Palynological investigations have revealed that the deforestation of Central Anatolia started c. 4000 BP. At present, most of the land is cultivated and only small patches of woodland occur in remote mountain areas. These woodlands are dominated by deciduous oaks ( Quercus L. spp.) or locally by junipers ( Juniperus L. spp.). A pattern of scattered fruit trees, the so-called wild orchards, characterizes the cultivated fields. Another type of arboreal vegetation is found on isolated rock outcrops in the fields. Surveys of the vegetation types show that oaks are uncommon among the fields and on the rock outcrops. By contrast, wild fruit trees are virtually absent in the oak woodlands. The results of this investigation contrast with the opinion that the present wild orchard' stands are the remnants of former oak woodland or forest. Moreover, archaeobotanical records demonstrate that certain wild fruit trees (e.g., Celtis tournefortiiLam. and AmygdalusL. spp.) were present before the maximum expansion of oak woodland, c. 8000 BP.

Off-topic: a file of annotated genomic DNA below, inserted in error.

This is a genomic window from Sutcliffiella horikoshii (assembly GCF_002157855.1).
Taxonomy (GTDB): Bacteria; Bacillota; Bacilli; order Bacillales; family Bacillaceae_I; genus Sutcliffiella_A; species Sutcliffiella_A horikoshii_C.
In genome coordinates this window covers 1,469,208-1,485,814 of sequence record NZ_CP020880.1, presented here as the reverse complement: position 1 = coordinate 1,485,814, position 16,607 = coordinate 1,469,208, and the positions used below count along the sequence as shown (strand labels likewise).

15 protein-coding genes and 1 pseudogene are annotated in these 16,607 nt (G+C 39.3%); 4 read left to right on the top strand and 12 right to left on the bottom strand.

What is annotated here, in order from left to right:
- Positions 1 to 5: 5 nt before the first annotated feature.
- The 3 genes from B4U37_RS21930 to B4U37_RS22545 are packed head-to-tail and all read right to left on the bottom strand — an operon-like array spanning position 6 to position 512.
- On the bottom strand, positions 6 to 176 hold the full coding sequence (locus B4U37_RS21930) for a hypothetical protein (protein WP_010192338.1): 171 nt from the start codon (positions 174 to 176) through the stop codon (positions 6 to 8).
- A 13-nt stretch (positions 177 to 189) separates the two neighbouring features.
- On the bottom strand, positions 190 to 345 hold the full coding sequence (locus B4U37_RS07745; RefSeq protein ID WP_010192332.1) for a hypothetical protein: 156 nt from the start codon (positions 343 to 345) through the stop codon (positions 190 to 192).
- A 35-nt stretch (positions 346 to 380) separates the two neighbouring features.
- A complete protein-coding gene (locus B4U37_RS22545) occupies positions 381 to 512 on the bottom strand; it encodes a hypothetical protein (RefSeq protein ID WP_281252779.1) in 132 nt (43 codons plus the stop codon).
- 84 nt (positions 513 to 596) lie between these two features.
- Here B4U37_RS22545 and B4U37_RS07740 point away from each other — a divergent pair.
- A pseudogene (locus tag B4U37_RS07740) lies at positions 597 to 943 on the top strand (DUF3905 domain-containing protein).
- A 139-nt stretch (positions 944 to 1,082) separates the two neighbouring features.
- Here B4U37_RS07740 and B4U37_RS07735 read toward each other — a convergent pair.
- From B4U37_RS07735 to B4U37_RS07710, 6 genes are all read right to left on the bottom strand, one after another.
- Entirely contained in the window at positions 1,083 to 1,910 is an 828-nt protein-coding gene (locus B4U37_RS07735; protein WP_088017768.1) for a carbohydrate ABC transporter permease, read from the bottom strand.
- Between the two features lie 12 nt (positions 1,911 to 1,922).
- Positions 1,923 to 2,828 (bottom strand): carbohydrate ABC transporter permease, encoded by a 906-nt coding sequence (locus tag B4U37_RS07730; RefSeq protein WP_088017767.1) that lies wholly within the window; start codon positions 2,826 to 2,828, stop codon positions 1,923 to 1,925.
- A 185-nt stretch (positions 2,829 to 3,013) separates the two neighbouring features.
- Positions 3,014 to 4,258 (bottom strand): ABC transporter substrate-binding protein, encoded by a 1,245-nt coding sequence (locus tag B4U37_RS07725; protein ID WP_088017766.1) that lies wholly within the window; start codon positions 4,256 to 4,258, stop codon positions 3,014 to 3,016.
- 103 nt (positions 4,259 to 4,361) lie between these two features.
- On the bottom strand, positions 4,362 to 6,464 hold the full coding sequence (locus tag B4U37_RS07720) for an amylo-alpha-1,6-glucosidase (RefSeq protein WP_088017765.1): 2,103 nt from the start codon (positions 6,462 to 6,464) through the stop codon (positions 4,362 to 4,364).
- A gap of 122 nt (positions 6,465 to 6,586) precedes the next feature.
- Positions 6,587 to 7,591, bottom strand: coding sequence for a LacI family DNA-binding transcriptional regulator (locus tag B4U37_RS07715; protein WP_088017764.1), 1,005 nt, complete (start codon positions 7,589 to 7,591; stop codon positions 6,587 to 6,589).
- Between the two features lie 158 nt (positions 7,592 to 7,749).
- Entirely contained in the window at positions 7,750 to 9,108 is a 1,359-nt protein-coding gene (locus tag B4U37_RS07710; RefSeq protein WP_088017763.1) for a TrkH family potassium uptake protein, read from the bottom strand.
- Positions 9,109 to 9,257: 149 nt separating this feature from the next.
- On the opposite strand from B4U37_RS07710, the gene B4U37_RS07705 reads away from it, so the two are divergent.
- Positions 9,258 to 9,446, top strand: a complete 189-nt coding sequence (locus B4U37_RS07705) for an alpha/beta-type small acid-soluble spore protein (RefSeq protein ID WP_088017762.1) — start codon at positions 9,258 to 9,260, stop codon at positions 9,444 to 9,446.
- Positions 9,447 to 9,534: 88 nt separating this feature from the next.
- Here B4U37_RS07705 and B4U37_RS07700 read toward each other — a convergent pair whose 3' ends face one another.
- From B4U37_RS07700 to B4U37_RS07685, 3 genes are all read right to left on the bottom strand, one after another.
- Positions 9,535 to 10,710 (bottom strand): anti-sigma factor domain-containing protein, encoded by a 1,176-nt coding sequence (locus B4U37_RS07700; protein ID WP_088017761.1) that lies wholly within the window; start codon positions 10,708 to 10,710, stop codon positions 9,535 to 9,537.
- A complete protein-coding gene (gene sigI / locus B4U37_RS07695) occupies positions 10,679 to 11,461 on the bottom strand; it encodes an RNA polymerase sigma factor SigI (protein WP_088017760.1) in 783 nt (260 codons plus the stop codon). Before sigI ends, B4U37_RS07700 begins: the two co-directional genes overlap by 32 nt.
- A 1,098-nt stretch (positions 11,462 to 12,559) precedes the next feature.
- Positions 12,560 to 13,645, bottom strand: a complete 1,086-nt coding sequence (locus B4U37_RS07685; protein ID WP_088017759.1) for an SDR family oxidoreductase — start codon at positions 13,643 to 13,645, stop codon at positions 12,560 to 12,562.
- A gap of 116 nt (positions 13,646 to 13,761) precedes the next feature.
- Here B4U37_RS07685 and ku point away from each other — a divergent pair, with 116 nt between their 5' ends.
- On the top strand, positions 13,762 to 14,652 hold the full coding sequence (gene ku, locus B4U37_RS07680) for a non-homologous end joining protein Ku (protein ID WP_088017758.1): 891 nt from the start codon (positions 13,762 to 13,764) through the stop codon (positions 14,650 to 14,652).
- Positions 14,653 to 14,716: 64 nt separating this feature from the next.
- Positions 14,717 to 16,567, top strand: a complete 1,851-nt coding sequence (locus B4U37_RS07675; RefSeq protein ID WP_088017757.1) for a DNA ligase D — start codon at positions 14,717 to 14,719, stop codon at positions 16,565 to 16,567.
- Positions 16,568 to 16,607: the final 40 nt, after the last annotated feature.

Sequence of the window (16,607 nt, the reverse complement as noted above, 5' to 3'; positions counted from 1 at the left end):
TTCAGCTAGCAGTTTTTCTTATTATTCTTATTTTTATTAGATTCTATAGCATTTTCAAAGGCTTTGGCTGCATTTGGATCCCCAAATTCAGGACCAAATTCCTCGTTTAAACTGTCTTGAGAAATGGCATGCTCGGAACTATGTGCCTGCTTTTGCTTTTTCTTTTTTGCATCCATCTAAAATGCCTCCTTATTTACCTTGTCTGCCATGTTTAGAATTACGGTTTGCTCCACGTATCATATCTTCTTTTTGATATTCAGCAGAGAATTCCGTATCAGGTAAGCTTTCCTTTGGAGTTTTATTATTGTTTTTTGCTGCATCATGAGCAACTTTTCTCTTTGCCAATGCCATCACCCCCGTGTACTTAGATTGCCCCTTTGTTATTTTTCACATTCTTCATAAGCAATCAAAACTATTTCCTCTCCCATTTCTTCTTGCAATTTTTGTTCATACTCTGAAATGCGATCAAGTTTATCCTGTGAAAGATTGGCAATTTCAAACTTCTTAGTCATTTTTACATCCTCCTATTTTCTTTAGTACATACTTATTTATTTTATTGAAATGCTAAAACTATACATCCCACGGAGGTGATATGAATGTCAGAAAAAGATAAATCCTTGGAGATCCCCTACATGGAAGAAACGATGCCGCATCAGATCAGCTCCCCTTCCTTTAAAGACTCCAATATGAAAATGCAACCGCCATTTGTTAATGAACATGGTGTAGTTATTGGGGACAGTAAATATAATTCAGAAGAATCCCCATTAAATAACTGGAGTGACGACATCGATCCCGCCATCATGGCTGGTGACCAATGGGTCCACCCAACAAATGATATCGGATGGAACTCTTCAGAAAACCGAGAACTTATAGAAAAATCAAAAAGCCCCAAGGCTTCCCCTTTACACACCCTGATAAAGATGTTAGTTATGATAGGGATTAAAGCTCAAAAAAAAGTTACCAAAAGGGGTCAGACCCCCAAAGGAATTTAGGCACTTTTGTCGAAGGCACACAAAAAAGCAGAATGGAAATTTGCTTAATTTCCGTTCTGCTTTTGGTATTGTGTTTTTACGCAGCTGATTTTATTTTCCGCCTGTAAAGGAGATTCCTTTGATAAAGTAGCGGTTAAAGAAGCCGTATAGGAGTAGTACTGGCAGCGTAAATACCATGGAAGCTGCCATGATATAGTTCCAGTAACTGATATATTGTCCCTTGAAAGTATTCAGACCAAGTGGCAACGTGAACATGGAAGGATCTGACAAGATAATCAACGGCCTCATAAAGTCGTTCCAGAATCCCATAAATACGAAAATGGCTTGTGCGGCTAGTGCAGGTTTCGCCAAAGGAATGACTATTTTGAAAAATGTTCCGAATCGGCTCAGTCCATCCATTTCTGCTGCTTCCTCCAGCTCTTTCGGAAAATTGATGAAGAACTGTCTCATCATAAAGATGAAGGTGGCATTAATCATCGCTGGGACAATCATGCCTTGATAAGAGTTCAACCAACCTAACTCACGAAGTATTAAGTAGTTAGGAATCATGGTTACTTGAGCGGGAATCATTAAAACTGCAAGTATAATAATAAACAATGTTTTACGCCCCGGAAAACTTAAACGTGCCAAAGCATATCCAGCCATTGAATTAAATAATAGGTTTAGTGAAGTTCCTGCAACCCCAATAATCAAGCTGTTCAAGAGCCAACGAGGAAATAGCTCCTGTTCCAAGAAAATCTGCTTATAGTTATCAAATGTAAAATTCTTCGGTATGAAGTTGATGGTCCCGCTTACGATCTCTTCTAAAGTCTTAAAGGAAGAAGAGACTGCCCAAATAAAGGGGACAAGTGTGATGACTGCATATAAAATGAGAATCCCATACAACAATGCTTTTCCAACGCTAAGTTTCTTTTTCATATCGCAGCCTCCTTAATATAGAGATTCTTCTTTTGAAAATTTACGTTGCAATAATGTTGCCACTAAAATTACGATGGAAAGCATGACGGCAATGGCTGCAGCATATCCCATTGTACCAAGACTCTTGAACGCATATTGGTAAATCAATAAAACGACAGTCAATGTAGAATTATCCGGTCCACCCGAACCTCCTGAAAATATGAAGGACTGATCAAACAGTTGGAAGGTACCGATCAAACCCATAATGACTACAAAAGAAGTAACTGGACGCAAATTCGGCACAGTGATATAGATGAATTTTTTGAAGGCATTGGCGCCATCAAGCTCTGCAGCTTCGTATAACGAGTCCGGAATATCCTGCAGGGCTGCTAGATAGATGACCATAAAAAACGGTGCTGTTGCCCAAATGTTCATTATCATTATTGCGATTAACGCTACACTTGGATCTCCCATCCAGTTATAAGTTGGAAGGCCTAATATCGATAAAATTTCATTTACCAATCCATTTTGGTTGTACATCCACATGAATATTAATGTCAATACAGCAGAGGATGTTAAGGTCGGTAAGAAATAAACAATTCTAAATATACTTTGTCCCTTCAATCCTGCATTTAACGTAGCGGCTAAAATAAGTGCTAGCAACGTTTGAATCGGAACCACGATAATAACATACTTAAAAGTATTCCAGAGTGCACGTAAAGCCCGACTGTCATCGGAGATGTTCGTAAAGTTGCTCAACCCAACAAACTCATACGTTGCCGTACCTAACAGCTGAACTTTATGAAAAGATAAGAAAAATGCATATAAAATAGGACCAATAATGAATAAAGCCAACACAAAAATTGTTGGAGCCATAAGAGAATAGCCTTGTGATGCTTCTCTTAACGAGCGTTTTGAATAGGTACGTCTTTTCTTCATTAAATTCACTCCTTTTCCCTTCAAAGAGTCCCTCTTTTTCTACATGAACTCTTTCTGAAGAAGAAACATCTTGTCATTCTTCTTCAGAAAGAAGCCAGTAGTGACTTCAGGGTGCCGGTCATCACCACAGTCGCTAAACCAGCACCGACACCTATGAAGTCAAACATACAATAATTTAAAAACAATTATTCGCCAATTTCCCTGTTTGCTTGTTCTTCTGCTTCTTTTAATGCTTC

WOLDRING, HENK and CAPPERS, RENE (2001) "The Origin of the 'Wild Orchards' of Central Anatolia," Turkish Journal of Botany: Vol. 25: No. 1, Article 1. Available at: https://journals.tubitak.gov.tr/botany/vol25/iss1/1